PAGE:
The Pittsburgh Steelers have their work cut out for them coming off consecutive non-winning seasons. It takes elbow grease to get from 8-8 to a contender, as everybody knows, of course, but this offseason, the issue is more complicated than simply improving, due to some uncommon circumstances.
One of the big storylines that will take place for the Steelers this year is figuring out what their defensive front line is going to look like when they take the field in 2014. As of right now, I would say that the only stone cold lock to be in the starting lineup is Cameron Heyward, though obviously Steve McLendon more likely than not will remain the starting nose tackle for next season.
As Jim Wexell has speculated, however, reading the tea leaves, what team president Art Rooney II says often comes to be true, whether it is demanding a more efficient running game, getting younger players more acclimated and ready to play sooner, or doing a better job of protecting their $100 million asset under center.
This offseason, Rooney talked about the importance of fixing the running game and the desire for a run stopper, and that could theoretically mean a new, more traditional nose tackle than the somewhat undersized McLendon.
This is irrespective of the actual statistics, which support the fact that McLendon was one of the team’s better run defenders. Do I actually expect this to happen? No, I fully expect that McLendon will be the starting nose tackle, but nothing is ever guaranteed.
More immediately, the Steelers currently have three key defensive ends hitting free agency, and one would have to think that they would like to bring back, at the very least, two of those three players.
While Brett Keisel was technically a starter all season, he once again caught the injury bug late in the year, which is something that has been catching up with him almost perennially since reaching his 30s. It wouldn’t be surprising at all if this was the farewell tour for The Beard, given his approaching his late 30s.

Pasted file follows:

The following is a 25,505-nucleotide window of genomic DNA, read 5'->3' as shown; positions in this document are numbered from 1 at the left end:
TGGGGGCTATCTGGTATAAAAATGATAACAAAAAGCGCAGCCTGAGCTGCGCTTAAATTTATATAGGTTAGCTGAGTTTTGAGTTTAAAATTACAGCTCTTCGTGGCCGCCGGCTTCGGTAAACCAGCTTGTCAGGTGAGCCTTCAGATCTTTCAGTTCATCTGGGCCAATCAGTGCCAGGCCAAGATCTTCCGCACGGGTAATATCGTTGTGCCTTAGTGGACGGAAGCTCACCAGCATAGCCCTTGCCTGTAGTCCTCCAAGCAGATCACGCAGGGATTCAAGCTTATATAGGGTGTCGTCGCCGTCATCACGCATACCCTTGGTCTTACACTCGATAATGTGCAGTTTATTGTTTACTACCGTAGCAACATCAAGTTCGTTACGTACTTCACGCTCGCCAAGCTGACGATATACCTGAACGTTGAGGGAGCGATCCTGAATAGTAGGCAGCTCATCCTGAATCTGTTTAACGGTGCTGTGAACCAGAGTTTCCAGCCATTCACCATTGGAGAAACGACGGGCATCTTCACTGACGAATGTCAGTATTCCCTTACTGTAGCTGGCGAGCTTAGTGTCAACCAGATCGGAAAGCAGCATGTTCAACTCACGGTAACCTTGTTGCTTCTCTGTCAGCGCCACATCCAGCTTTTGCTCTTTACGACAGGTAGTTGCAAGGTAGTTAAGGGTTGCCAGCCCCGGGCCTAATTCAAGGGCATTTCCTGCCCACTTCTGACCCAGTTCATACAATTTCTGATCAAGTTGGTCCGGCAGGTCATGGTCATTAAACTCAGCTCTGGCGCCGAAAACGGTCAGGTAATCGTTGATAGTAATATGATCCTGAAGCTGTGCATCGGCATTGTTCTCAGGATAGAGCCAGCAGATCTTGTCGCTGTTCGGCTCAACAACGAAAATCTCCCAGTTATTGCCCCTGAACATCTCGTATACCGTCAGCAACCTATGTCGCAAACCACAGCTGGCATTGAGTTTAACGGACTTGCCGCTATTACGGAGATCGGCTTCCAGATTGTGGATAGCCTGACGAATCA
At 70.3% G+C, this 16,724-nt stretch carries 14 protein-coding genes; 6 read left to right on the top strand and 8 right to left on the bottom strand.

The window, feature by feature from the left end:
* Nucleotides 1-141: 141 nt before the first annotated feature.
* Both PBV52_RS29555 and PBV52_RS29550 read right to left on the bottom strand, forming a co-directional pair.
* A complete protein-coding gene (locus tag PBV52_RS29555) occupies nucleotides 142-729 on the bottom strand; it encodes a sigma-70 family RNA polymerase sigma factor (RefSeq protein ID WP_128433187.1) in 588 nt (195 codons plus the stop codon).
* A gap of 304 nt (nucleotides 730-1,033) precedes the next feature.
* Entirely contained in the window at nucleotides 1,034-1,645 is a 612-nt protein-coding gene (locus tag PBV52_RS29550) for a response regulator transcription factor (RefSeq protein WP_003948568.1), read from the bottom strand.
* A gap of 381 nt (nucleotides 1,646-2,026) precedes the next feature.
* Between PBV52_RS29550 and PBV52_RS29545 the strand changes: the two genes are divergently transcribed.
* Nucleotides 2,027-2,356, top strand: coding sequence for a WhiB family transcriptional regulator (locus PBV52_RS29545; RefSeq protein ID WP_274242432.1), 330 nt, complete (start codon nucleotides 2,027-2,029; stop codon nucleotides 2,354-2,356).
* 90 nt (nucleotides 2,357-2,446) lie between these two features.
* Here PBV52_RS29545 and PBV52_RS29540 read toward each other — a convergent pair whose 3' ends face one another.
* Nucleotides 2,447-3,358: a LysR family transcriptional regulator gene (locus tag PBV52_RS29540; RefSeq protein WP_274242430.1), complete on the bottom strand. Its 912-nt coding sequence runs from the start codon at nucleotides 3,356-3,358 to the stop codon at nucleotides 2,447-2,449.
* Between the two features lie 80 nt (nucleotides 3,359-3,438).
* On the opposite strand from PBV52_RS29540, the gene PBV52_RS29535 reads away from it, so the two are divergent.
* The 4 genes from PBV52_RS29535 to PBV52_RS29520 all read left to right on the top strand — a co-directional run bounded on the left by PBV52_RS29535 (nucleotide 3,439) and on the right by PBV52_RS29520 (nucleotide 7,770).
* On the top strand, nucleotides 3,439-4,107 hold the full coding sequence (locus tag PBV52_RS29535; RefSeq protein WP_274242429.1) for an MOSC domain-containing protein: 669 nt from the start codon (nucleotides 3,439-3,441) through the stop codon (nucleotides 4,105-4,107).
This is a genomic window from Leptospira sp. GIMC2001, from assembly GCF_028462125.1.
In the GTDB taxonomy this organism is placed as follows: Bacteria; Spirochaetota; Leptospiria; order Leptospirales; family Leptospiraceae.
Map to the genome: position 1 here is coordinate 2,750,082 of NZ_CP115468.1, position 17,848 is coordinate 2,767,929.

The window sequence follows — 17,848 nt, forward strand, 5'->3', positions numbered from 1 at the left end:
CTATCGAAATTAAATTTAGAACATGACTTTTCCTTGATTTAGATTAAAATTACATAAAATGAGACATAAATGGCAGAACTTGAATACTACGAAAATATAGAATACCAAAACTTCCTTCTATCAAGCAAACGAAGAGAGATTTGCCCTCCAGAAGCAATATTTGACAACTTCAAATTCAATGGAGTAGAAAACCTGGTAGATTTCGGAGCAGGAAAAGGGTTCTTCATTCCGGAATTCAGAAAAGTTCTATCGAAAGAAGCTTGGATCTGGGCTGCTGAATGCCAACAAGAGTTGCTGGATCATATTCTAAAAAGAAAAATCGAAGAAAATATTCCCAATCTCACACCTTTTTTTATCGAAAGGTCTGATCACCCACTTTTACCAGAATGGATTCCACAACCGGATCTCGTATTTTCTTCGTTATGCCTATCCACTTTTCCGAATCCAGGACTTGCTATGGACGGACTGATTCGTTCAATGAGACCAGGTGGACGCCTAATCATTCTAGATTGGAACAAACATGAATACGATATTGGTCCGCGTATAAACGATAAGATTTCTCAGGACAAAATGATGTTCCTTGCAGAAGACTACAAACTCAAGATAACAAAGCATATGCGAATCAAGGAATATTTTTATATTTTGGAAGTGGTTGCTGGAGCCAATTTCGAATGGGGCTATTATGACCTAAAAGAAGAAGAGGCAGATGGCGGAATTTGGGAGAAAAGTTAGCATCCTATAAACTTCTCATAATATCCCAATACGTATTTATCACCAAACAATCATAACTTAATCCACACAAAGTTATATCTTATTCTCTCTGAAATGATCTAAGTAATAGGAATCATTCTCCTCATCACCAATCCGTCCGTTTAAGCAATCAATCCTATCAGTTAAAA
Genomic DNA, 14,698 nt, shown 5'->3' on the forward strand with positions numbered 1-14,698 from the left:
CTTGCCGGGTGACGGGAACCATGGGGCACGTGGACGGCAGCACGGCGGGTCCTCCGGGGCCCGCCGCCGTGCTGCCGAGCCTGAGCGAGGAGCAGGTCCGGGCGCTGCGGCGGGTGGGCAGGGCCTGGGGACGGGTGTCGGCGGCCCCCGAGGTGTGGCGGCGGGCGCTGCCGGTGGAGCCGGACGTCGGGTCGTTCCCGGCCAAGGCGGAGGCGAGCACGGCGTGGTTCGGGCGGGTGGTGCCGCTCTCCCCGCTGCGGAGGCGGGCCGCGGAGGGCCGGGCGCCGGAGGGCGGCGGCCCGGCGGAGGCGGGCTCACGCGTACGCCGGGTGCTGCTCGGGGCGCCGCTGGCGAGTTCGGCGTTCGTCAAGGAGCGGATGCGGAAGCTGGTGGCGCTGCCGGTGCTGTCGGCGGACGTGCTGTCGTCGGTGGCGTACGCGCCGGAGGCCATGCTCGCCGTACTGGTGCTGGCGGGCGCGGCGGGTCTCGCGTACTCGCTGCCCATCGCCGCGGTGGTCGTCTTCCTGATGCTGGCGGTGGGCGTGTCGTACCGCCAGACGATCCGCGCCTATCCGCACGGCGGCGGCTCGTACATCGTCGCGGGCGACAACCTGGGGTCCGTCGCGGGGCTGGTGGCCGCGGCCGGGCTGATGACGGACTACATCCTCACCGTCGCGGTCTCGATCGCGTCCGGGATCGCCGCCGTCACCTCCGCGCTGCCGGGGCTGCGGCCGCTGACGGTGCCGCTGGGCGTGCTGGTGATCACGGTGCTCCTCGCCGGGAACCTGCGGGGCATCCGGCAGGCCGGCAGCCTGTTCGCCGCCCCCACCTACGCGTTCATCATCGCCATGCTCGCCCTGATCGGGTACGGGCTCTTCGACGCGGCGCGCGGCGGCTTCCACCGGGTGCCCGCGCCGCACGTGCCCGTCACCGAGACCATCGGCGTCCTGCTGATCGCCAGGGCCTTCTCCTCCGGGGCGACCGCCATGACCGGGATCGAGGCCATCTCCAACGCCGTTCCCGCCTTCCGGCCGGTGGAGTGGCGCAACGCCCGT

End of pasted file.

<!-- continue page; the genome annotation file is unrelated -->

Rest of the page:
Ziggy Hood is entering his sixth season, yet is nearly a decade younger than Keisel. While he hasn’t, and likely will never be a star, he has proven to be a tireless worker and an excellent team player with a motor and level of energy as good as anybody on the team. He puts in all the work, regardless of whether or not it always shows up on the field.
Hood is rarely one to make the splashy play, but he’s come to be a smart player, with the ability to read out running back screens and keep a quarterback in the pocket. He doesn’t offer much in the way of pass rushing—certainly nowhere near the level of Heyward—but does well to overcome his height deficiency and stay square against the run.
The last free agent on that list is Al Woods, who played a fair bit at both defensive end and nose tackle (and defensive tackle in sub-packages with just two down linemen). He started twice last year at nose tackle when McLendon battled an ankle injury late in the season and managed to hold his own. He even batted down two passes.
Woods is valuable depth with position flexibility who knows the defense, so I fully expect him to return. I wouldn’t quite say that he’s ready to be a starter, however, so I suspect that the Steelers will be looking to move on with Hood, McLendon, and Heyward as their starting line in 2014.
The depth chart will need to be recalibrated, however, and I expect Brian Arnfelt to be a part of that. The Steelers could add another nose tackle to provide competition against Hebron Fangupo, who is already approaching 30, yet still hardly sees any playing time.
Previous Articles In This Series
Steelers Offseason Priorities – A Primer
Steelers Offseason Priorities – Finding An Offensive Line Coach
Steelers Offseason Priorities – What To Do With Woodley And Worilds
Steelers Offseason Priorities – Replenishing The WR Depth Chart